Few things are as terrifying as thinking you might have breast cancer, but thanks to advances in testing and treatment, breast cancer is less deadly than ever. The good news is that breast cancer rates are dropping, and treatment is less toxic and disfiguring than it once was.
There's Good News About Treatment and SurvivalBreast cancer is often women's number one health worry. However, 80% of biopsies are benign. Find out more about your breast cancer risk, breast cancer symptoms, and what to expect from breast cancer screening and treatment.
Breast Cancer News
FRIDAY, April 18, 2014 (HealthDay News) — Body shape — whether a woman is wide at the waistline — is not in itself a risk factor for breast cancer, according to a large new study. But overall body weight is a factor, the researchers added. Previous studies have suggested that being “apple-shaped” or having excess fat around [...]
By Kathleen DohenyHealthDay Reporter TUESDAY, April 15, 2014 (HealthDay News) — A new blood test may one day help predict the recurrence of breast cancer and also a woman’s response to breast cancer treatment, researchers report. “We are able to do this with literally a spoonful of serum [blood],” said study co-author Saraswati Sukumar, who is co-director [...]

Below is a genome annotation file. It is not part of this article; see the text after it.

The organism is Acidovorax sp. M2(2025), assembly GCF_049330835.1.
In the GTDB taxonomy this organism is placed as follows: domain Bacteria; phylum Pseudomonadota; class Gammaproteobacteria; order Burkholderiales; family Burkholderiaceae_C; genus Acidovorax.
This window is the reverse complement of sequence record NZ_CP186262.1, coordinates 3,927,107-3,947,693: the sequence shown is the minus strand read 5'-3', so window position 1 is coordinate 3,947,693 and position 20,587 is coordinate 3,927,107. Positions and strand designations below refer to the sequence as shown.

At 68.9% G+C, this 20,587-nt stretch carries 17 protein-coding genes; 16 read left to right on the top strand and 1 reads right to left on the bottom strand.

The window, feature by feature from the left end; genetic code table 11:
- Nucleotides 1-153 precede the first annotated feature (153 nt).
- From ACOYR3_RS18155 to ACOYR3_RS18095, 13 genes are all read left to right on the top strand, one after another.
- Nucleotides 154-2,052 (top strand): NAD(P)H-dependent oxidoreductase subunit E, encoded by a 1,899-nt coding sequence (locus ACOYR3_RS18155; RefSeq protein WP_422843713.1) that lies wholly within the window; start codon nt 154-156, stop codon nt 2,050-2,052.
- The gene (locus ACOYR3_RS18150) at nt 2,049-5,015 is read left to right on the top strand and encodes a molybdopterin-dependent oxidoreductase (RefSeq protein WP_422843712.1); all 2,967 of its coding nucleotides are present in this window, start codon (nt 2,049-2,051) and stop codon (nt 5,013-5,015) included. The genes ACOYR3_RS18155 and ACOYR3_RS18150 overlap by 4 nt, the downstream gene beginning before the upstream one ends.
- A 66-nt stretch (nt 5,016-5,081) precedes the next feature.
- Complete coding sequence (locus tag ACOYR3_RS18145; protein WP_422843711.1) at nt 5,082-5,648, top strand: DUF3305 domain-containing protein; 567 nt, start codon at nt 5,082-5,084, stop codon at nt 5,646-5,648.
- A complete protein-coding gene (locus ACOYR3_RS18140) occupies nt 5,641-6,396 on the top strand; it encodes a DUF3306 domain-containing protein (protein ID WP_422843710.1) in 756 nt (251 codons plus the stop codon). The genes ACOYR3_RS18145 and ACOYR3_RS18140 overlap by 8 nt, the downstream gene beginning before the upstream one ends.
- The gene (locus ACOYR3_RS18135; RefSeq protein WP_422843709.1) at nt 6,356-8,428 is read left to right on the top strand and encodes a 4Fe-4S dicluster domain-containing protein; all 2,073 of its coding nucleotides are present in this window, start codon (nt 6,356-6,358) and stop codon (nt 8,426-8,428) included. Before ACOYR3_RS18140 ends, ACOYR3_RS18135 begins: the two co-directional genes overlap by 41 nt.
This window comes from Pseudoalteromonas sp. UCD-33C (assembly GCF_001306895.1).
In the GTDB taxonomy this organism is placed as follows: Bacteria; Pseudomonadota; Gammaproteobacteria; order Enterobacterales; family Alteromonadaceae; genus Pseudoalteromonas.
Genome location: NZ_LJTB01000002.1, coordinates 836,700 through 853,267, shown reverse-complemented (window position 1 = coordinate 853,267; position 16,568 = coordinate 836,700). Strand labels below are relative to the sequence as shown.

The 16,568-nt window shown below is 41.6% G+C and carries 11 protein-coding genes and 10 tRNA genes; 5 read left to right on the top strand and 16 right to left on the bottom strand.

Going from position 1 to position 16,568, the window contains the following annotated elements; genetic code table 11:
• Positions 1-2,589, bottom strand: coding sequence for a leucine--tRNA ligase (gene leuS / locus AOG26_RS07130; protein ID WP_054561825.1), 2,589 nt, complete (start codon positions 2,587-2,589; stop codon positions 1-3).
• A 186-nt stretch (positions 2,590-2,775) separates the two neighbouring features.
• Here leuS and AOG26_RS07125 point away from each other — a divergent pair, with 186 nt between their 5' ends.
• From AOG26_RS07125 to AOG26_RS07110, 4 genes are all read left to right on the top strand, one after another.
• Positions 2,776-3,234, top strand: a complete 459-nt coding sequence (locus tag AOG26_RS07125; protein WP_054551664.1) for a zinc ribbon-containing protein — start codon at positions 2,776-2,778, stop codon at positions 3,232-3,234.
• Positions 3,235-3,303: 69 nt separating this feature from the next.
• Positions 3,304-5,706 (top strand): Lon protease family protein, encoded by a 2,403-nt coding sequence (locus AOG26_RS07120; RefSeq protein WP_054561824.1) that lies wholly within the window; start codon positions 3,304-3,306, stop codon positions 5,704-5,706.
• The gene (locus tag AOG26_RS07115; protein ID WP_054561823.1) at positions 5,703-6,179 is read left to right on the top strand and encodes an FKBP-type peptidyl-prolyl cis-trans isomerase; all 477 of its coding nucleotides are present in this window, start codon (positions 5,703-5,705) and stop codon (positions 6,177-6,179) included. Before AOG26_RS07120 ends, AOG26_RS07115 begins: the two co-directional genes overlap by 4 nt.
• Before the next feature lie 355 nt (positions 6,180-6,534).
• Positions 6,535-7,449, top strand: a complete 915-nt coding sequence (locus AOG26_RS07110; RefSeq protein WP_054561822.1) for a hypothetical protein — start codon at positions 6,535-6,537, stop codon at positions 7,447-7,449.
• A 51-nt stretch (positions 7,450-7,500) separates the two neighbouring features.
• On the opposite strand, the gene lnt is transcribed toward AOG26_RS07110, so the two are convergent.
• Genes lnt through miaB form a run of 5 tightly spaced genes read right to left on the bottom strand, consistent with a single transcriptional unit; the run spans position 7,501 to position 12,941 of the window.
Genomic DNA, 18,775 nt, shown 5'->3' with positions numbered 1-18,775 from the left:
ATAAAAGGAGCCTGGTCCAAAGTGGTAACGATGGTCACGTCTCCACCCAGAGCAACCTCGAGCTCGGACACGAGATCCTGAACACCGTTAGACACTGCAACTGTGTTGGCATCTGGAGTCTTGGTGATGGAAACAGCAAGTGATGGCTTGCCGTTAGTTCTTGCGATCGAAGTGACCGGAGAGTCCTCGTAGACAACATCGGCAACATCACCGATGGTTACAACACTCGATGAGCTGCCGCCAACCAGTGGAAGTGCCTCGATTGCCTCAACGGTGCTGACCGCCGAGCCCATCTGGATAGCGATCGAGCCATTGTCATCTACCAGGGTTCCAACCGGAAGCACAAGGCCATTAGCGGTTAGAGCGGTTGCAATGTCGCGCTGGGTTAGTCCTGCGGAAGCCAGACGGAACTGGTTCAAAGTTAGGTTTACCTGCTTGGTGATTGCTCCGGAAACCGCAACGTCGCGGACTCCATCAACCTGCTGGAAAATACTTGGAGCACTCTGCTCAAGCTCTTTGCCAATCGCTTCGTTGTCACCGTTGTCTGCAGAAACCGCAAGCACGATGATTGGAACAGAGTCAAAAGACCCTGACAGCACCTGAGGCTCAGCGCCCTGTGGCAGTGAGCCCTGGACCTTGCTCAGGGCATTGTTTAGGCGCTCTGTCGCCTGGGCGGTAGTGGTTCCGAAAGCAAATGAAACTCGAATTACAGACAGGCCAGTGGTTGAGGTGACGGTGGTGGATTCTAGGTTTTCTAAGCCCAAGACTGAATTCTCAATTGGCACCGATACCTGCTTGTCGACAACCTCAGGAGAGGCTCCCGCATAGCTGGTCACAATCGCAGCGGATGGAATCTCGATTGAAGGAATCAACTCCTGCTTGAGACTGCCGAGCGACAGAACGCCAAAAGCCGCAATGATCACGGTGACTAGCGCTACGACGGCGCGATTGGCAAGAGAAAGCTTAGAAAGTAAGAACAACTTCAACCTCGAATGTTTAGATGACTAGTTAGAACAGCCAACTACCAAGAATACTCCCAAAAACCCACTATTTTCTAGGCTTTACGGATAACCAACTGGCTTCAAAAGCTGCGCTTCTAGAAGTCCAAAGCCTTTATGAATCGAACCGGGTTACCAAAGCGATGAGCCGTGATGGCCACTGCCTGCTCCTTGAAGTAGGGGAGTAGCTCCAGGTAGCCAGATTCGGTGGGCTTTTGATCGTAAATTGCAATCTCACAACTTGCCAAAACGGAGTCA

MONDAY, April 14, 2014 (HealthDay News) — A new study found that 10 percent of women with a personal or family history of breast or other cancers had at least one gene mutation that would lead their doctors to recommend changes in their routine care, including increased cancer screening. These women did not have BRCA1 or [...]
By Kathleen DohenyHealthDay Reporter FRIDAY, April 11, 2014 (HealthDay News) — Girls who ate the most fruits and vegetables rich in carotenoids were less likely to get benign breast disease, a new study suggests. Carotenoids are a group of pigments that typically produce an orange, red or dark green color. They are believed to have antioxidant properties [...]
For more than three decades, experts have debated whether eating a high-fat diet increases breast cancer risk. Now, new research suggests it might boost the chances of three common types of breast cancer.
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